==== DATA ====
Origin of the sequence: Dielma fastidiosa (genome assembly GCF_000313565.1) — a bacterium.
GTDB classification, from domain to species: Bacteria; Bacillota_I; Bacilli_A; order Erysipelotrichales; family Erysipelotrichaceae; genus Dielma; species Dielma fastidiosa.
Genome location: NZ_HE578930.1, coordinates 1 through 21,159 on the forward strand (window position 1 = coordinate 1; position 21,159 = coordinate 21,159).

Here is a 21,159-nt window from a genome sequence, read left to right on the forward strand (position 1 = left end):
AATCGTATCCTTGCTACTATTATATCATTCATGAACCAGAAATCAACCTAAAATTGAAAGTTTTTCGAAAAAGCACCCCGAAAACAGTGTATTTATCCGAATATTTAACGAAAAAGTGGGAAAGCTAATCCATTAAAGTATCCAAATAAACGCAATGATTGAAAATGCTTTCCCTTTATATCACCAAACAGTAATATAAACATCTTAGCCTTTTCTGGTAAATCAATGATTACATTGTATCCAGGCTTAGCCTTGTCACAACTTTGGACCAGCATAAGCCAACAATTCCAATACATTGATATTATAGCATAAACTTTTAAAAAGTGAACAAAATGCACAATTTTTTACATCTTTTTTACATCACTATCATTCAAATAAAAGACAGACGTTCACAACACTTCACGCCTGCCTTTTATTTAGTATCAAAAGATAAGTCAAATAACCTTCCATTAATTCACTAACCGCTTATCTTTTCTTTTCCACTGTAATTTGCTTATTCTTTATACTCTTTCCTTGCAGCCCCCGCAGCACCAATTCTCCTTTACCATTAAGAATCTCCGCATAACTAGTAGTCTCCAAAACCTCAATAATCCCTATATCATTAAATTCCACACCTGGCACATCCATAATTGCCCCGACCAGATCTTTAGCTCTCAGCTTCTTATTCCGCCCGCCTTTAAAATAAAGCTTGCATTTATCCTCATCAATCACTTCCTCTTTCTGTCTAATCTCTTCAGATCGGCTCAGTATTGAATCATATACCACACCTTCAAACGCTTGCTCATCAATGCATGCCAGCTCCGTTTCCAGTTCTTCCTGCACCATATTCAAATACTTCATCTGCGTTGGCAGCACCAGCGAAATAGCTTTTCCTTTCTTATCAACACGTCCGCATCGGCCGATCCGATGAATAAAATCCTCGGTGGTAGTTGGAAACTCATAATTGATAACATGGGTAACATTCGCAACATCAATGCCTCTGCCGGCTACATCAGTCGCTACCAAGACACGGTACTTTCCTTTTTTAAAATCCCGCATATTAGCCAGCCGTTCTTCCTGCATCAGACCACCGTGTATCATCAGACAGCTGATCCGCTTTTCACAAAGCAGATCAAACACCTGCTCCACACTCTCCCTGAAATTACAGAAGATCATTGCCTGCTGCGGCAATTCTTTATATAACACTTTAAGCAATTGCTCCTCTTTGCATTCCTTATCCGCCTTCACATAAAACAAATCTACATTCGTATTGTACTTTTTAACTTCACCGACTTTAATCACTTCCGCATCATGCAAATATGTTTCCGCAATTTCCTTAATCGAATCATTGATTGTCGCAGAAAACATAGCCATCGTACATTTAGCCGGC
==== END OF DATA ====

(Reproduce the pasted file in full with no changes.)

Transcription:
Origin of the sequence: Dielma fastidiosa (genome assembly GCF_000313565.1) — a bacterium.
GTDB classification, from domain to species: Bacteria; Bacillota_I; Bacilli_A; order Erysipelotrichales; family Erysipelotrichaceae; genus Dielma; species Dielma fastidiosa.
Genome location: NZ_HE578930.1, coordinates 1 through 21,159 on the forward strand (window position 1 = coordinate 1; position 21,159 = coordinate 21,159).

Here is a 21,159-nt window from a genome sequence, read left to right on the forward strand (position 1 = left end):
AATCGTATCCTTGCTACTATTATATCATTCATGAACCAGAAATCAACCTAAAATTGAAAGTTTTTCGAAAAAGCACCCCGAAAACAGTGTATTTATCCGAATATTTAACGAAAAAGTGGGAAAGCTAATCCATTAAAGTATCCAAATAAACGCAATGATTGAAAATGCTTTCCCTTTATATCACCAAACAGTAATATAAACATCTTAGCCTTTTCTGGTAAATCAATGATTACATTGTATCCAGGCTTAGCCTTGTCACAACTTTGGACCAGCATAAGCCAACAATTCCAATACATTGATATTATAGCATAAACTTTTAAAAAGTGAACAAAATGCACAATTTTTTACATCTTTTTTACATCACTATCATTCAAATAAAAGACAGACGTTCACAACACTTCACGCCTGCCTTTTATTTAGTATCAAAAGATAAGTCAAATAACCTTCCATTAATTCACTAACCGCTTATCTTTTCTTTTCCACTGTAATTTGCTTATTCTTTATACTCTTTCCTTGCAGCCCCCGCAGCACCAATTCTCCTTTACCATTAAGAATCTCCGCATAACTAGTAGTCTCCAAAACCTCAATAATCCCTATATCATTAAATTCCACACCTGGCACATCCATAATTGCCCCGACCAGATCTTTAGCTCTCAGCTTCTTATTCCGCCCGCCTTTAAAATAAAGCTTGCATTTATCCTCATCAATCACTTCCTCTTTCTGTCTAATCTCTTCAGATCGGCTCAGTATTGAATCATATACCACACCTTCAAACGCTTGCTCATCAATGCATGCCAGCTCCGTTTCCAGTTCTTCCTGCACCATATTCAAATACTTCATCTGCGTTGGCAGCACCAGCGAAATAGCTTTTCCTTTCTTATCAACACGTCCGCATCGGCCGATCCGATGAATAAAATCCTCGGTGGTAGTTGGAAACTCATAATTGATAACATGGGTAACATTCGCAACATCAATGCCTCTGCCGGCTACATCAGTCGCTACCAAGACACGGTACTTTCCTTTTTTAAAATCCCGCATATTAGCCAGCCGTTCTTCCTGCATCAGACCACCGTGTATCATCAGACAGCTGATCCGCTTTTCACAAAGCAGATCAAACACCTGCTCCACACTCTCCCTGAAATTACAGAAGATCATTGCCTGCTGCGGCAATTCTTTATATAACACTTTAAGCAATTGCTCCTCTTTGCATTCCTTATCCGCCTTCACATAAAACAAATCTACATTCGTATTGTACTTTTTAACTTCACCGACTTTAATCACTTCCGCATCATGCAAATATGTTTCCGCAATTTCCTTAATCGAATCATTGATTGTCGCAGAAAACATAGCCATCGTACATTTAGCCGGC